In torsional phaco, the tip oscillates in a rotational path along its primary axis, to provide an additional cutting movement through the nucleus. Dr Park explained that this procedure works best with an angled phaco needle. The primary advantage is an increase in energy efficiency, with minimal repulsion at the tip; the disadvantages are that a curved phaco tip can be difficult to move through a dense nucleus and there is significant movement of the tip.
The timing of power delivery can be modified to increase phaco efficiency. The basic settings are for continuous, pulse and burst power. When power is continuous, power delivery is controlled by depressing the foot pedal; the power increases with the degree of depression of the foot pedal.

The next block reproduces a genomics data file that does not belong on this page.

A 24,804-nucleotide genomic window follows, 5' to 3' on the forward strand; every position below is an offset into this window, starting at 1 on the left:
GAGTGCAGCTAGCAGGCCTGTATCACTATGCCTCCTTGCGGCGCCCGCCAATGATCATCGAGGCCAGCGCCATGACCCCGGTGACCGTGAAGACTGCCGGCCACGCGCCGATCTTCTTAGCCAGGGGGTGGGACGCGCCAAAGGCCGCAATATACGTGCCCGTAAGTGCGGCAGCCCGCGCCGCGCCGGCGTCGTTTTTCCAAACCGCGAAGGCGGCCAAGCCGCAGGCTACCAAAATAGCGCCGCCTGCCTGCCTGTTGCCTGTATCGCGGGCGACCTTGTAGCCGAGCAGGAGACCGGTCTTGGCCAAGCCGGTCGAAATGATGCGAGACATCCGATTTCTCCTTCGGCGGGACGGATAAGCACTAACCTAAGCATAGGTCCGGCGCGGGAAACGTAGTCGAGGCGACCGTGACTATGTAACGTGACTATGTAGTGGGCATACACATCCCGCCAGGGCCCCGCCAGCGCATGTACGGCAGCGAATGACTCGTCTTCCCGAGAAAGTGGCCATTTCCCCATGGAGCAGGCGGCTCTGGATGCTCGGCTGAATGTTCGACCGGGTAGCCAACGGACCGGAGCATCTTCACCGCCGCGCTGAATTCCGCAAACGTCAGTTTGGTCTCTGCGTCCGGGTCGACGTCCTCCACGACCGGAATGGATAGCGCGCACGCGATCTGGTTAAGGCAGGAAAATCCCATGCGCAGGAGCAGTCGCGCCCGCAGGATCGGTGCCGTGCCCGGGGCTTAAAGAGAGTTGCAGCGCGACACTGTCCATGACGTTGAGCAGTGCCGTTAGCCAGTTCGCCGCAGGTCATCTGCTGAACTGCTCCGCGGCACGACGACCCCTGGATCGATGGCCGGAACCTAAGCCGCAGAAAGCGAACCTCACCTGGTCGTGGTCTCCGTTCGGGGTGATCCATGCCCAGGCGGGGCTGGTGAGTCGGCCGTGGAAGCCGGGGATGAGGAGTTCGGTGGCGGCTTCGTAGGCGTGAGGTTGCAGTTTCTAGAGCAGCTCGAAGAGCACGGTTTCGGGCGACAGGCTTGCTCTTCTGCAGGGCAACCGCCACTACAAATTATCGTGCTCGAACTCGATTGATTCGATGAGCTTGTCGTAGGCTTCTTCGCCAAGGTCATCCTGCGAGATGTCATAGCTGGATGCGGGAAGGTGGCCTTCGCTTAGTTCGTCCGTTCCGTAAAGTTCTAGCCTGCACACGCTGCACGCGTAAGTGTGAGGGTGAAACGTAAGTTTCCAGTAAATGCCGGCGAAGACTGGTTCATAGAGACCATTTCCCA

The amount of power delivered can be limited by using phaco pulse mode. After each pulse, there is a period of time in which no energy is delivered. These rest periods allow cooling of the phaco needle and reduce the heat and energy delivered to the eye.
The on-and-off periods in pulse mode are referred to as the duty cycle. Standard pulse has a 50% duty cycle, during which the ultrasound is on half of the time no matter how many pulses per second are delivered. The duty cycle can be altered to change the ratio of on to off time. For example, a 20% duty cycle results in 20 milliseconds on and 80 milliseconds off per cycle.